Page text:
Washington’s tariffs on Beijing are working: US commerce chief

Washington is set to hike the tariff rate on $250 billion worth of Chinese goods to 30 percent from 25 percent next Tuesday in the absence of a breakthrough in US-China trade talks. (AFP)
Updated 10 October 2019

Washington’s tariffs on Beijing are working: US commerce chief

  • Trade war has weighed on global growth and roiled financial markets
  • Washington is set to hike the tariff rate on $250 billion worth of Chinese goods to 30 percent from 25 percent next Tuesday

SYDNEY: Tariffs are forcing China to pay attention to US concerns, Secretary of Commerce Wilbur Ross said in Sydney on Thursday.
Ross said the United States would have preferred not to implement tariffs against Chinese goods more than a year ago, but added that it has forced Beijing into action. The trade war has weighed on global growth and roiled financial markets.
“We do not love tariffs, in fact we would prefer not to use them, but after years of discussions and no action, tariffs are finally forcing China to pay attention to our concerns,” Ross told a business function held by the American Chamber of Commerce in Australia.
“We could have had a deal two-and-a-half years ago without going through the whole tit-for-tat on tariffs that we have.”
Ross is on an official visit to Australia.
Top US and Chinese trade and economic officials will meet in Washington on Thursday and Friday to try to end the escalating dispute.
Without a significant breakthrough, Washington is set to hike the tariff rate on $250 billion worth of Chinese goods to 30 percent from 25 percent next Tuesday.
Negotiators had made no progress in deputy-level trade talks held on Monday and Tuesday in Washington, the South China Morning Post (SCMP) said, citing unidentified sources with knowledge of the meetings.
The two sides have been at loggerheads over US demands that China improve protections of American intellectual property, end cyber theft and the forced transfer of technology to Chinese firms, curb industrial subsidies and increase US companies’ access to largely closed Chinese markets.
Ross said the most difficult problem to solve in trade negotiations with China was making sure that the terms of an agreement would be adhered to.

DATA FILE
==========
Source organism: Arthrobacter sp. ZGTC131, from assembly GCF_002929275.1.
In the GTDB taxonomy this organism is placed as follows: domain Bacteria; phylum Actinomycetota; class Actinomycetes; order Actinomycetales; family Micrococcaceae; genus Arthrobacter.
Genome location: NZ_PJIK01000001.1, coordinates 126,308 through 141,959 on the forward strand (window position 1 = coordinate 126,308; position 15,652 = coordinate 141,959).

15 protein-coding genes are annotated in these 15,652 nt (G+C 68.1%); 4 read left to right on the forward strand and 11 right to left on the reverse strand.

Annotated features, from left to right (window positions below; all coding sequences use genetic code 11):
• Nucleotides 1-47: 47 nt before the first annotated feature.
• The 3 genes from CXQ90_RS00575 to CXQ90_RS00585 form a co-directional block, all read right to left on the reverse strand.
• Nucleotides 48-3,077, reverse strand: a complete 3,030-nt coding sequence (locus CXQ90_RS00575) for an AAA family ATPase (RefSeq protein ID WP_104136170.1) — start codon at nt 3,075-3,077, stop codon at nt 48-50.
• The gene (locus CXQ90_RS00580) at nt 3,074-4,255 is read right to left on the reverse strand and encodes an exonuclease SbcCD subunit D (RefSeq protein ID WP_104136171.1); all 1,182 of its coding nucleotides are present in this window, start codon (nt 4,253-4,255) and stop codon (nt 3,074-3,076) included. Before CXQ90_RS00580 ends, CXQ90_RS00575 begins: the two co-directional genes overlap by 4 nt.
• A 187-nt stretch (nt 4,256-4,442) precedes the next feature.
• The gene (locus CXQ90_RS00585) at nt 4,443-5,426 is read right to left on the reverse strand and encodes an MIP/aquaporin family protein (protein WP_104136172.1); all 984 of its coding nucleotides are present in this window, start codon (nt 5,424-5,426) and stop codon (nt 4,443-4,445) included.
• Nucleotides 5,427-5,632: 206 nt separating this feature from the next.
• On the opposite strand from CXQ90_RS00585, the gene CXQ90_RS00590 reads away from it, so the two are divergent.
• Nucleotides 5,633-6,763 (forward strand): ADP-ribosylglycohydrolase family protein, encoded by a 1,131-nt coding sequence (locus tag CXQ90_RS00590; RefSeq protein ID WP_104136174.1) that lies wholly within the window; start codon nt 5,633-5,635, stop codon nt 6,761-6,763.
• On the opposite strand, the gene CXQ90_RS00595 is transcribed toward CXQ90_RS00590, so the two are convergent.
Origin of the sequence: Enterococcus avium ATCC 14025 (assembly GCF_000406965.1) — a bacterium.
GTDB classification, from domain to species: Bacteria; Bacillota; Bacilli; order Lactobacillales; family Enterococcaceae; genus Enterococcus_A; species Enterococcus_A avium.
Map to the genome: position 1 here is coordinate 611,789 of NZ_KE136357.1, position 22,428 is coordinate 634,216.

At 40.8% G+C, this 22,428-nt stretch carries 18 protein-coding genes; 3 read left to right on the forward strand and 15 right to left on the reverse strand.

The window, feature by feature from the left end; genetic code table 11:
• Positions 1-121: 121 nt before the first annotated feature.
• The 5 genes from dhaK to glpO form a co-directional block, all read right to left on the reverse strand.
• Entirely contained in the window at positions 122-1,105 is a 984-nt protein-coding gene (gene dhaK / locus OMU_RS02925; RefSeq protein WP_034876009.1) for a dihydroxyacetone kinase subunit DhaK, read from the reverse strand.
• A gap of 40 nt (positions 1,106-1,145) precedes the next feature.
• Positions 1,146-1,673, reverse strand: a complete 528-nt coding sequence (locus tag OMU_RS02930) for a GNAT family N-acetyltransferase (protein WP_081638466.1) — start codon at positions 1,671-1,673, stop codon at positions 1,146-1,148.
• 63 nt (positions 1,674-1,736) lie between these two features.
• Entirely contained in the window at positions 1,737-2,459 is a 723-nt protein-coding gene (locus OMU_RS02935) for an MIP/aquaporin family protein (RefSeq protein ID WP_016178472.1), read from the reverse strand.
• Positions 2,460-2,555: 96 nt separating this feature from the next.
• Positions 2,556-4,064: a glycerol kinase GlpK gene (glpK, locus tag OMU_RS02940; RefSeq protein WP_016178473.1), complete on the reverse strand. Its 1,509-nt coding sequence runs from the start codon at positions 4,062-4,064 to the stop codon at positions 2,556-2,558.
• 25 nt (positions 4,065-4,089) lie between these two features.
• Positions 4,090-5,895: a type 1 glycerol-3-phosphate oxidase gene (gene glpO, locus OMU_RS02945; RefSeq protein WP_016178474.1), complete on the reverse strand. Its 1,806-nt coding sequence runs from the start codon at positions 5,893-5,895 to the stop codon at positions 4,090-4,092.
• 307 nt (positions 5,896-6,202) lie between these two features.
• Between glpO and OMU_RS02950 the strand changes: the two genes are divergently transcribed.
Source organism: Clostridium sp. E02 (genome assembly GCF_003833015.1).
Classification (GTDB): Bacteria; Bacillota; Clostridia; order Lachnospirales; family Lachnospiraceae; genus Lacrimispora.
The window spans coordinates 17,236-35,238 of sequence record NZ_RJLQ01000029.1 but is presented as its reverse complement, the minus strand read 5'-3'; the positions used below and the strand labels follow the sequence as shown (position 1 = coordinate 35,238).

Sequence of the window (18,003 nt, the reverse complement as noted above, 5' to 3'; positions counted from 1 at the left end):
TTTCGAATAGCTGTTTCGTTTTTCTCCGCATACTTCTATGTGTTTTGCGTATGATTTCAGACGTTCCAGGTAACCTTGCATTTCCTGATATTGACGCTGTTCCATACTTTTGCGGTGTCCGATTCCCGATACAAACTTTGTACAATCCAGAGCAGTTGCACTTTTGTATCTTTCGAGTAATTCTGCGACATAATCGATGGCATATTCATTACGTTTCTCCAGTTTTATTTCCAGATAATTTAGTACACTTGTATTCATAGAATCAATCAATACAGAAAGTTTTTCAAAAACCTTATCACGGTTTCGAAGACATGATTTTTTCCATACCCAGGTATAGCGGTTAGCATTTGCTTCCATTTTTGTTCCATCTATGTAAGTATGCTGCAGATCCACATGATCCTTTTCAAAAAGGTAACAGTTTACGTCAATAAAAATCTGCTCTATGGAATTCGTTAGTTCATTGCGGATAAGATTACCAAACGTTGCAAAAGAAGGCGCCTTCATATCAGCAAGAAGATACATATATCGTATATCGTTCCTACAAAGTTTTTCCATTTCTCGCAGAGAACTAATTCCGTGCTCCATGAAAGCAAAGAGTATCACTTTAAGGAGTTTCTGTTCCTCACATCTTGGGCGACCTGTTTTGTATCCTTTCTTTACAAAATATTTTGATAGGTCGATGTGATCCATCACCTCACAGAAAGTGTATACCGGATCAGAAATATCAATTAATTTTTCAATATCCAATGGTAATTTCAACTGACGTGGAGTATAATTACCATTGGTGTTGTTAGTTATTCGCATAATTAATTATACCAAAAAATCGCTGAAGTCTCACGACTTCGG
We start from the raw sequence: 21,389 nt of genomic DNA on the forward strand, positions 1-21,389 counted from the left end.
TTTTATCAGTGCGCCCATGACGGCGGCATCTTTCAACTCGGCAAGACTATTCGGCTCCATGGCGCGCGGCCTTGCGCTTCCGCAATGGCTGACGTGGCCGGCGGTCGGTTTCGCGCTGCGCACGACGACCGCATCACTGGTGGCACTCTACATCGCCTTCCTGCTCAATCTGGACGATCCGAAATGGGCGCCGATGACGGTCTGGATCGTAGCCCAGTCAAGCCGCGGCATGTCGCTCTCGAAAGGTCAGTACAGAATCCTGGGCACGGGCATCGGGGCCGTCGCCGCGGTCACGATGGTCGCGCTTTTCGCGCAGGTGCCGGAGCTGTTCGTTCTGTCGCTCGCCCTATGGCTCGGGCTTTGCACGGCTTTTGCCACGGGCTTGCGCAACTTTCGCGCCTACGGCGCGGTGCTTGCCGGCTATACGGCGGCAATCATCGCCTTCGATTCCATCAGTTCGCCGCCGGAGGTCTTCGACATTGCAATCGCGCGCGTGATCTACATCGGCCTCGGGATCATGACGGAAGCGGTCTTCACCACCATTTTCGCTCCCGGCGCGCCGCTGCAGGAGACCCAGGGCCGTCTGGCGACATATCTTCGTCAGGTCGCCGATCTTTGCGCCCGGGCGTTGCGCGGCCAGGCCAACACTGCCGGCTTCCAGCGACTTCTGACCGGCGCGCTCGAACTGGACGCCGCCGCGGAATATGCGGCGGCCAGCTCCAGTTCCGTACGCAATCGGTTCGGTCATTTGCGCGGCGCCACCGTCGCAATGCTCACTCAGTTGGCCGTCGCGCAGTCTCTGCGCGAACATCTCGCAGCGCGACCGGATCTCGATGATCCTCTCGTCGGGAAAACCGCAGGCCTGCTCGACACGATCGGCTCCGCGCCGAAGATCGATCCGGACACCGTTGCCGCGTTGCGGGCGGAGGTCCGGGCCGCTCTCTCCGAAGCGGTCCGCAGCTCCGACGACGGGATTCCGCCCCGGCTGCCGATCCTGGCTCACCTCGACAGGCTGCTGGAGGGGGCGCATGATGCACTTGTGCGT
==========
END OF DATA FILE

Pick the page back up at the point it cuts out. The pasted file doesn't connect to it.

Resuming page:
“Trade agreements historically have been very weak on enforcement,” Ross said.
“Given the magnitude and the complexity of the changes we need, enforcement becomes an extremely critical component of any agreement that we make.”


OPEC+ faces challenge from rivals’ rising output, says IEA

Updated 15 November 2019

OPEC+ faces challenge from rivals’ rising output, says IEA

  • Sluggish refinery activity in the first three quarters has caused crude oil demand to fall for first time in a decade

LONDON: OPEC and its allies face stiffening competition in 2020, the International Energy Agency said on Friday, adding urgency to the oil producer group’s policy meeting next month.

“The OPEC+ countries face a major challenge in 2020 as demand for their crude is expected to fall sharply,” the Paris-based agency said in a monthly report.

The IEA estimated non-OPEC supply growth would surge to
2.3 million barrels per day (bpd) next year compared with 1.8 million bpd in 2019, citing production from the US, Brazil, Norway and Guyana.

“The hefty supply cushion that is likely to build up during the first half of next year will offer cold comfort to OPEC+ ministers gathering in Vienna at the start of next month,” it added.

While US supply rose by 145,000 bpd in October, the IEA said, a slowdown in activity that started earlier this year looks set to continue as companies prioritize capital discipline.

Demand for crude oil from OPEC in 2020 will be 28.9 million bpd, the IEA forecast, 1 million bpd below the exporter club’s current production.

The recovery by Saudi Arabia from attacks on the country’s oil infrastructure contributed 1.4 million bpd to the global oil supply increase in October of 1.5 million bpd.

Saudi state oil company Aramco, the world’s most profitable firm, starts a share sale on Nov. 17 in an initial public offering that may raise between $20 billion and
$40 billion.

It was the IEA’s last monthly report before the Dec. 5-6 talks among OPEC states and partners led by Russia on whether to maintain supply curbs aimed at buoying prices and balancing the market.

The agency kept its assessments for growth in global oil demand in 2019 and 2020 at 1 million bpd and 1.2 million bpd respectively, but said its outlook might slightly underestimate the impact of tariffs from the US-China trade war.

The IEA said that if some or all tariffs were lifted in coming months, “world economic growth and oil demand growth would both rise significantly,” though the rebound may not be immediate.

Sluggish refinery activity in the first three quarters has caused crude oil demand to fall in 2019 for the first time since 2009, the IEA said, but refining is set to rebound sharply in the fourth quarter and in 2020.